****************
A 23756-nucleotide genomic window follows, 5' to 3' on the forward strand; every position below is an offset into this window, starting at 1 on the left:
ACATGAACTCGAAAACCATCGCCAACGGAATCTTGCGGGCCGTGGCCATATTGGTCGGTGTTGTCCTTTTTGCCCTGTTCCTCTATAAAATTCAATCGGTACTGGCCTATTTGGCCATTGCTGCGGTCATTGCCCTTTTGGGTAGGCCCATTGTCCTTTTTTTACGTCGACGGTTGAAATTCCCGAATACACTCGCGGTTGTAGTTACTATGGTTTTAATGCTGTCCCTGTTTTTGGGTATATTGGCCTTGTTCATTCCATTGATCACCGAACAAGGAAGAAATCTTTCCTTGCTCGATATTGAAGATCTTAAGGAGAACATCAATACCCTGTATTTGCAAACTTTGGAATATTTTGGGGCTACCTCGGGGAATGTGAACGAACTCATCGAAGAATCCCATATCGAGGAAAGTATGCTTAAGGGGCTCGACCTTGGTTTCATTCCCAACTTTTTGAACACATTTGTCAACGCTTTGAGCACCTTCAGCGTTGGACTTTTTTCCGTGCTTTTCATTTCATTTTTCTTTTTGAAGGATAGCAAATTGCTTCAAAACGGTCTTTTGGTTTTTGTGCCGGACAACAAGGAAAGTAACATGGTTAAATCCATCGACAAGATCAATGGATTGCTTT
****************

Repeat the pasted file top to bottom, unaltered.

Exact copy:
A 23756-nucleotide genomic window follows, 5' to 3' on the forward strand; every position below is an offset into this window, starting at 1 on the left:
ACATGAACTCGAAAACCATCGCCAACGGAATCTTGCGGGCCGTGGCCATATTGGTCGGTGTTGTCCTTTTTGCCCTGTTCCTCTATAAAATTCAATCGGTACTGGCCTATTTGGCCATTGCTGCGGTCATTGCCCTTTTGGGTAGGCCCATTGTCCTTTTTTTACGTCGACGGTTGAAATTCCCGAATACACTCGCGGTTGTAGTTACTATGGTTTTAATGCTGTCCCTGTTTTTGGGTATATTGGCCTTGTTCATTCCATTGATCACCGAACAAGGAAGAAATCTTTCCTTGCTCGATATTGAAGATCTTAAGGAGAACATCAATACCCTGTATTTGCAAACTTTGGAATATTTTGGGGCTACCTCGGGGAATGTGAACGAACTCATCGAAGAATCCCATATCGAGGAAAGTATGCTTAAGGGGCTCGACCTTGGTTTCATTCCCAACTTTTTGAACACATTTGTCAACGCTTTGAGCACCTTCAGCGTTGGACTTTTTTCCGTGCTTTTCATTTCATTTTTCTTTTTGAAGGATAGCAAATTGCTTCAAAACGGTCTTTTGGTTTTTGTGCCGGACAACAAGGAAAGTAACATGGTTAAATCCATCGACAAGATCAATGGATTGCTTT